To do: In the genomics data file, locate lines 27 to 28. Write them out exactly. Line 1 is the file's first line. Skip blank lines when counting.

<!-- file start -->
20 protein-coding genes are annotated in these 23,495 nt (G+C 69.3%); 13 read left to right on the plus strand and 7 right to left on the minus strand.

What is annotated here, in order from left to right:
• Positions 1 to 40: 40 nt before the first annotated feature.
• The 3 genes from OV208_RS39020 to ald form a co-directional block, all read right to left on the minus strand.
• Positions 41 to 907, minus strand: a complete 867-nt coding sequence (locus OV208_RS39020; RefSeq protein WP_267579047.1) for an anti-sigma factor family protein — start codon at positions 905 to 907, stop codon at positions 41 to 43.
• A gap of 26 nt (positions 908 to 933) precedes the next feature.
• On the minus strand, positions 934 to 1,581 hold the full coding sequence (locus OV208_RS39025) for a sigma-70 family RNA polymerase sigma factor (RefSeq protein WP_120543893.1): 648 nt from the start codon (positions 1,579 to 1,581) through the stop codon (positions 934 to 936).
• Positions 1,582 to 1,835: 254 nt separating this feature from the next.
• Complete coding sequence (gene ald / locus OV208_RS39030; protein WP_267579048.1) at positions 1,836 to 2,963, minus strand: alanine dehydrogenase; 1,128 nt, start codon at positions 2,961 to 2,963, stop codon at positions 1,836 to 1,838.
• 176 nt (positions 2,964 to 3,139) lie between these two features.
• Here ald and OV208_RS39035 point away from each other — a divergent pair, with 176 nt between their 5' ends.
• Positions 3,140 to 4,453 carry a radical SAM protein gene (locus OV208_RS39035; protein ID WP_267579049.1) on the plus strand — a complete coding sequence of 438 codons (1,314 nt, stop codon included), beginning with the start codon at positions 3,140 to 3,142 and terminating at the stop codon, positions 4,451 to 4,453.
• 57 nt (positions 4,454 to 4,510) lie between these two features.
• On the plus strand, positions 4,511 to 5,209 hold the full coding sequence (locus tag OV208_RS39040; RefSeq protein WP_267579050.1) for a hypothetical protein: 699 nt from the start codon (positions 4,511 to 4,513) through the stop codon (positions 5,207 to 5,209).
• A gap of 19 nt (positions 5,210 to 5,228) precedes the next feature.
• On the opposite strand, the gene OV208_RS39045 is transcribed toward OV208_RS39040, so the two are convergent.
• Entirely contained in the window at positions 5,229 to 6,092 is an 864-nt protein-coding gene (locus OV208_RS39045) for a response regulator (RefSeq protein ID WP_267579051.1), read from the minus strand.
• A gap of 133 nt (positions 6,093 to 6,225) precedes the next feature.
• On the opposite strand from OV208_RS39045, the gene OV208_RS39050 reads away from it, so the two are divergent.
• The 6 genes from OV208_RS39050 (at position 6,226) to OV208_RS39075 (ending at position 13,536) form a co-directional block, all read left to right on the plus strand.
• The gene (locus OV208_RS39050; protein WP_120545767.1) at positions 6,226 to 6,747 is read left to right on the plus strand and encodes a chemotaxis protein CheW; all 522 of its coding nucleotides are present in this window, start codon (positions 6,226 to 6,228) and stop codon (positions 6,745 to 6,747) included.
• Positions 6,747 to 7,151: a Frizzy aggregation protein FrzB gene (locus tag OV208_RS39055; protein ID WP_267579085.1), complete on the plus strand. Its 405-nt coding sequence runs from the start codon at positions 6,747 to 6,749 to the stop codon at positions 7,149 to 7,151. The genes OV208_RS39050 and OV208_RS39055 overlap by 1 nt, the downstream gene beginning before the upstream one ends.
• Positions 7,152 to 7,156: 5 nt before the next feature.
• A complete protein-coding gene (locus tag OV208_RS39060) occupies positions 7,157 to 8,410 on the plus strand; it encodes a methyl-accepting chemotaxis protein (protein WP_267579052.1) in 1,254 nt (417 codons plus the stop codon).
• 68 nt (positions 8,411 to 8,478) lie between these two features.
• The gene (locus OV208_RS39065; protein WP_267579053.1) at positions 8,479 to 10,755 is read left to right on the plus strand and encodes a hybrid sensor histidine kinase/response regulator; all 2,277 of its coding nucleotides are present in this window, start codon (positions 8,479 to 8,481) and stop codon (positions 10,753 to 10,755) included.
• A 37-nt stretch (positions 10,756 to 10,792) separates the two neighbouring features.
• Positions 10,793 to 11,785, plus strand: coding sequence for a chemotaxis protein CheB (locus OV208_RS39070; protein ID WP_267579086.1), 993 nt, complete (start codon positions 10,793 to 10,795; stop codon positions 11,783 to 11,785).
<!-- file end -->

• A 37-nt stretch (positions 10,756 to 10,792) separates the two neighbouring features.
• Positions 10,793 to 11,785, plus strand: coding sequence for a chemotaxis protein CheB (locus OV208_RS39070; protein ID WP_267579086.1), 993 nt, complete (start codon positions 10,793 to 10,795; stop codon positions 11,783 to 11,785).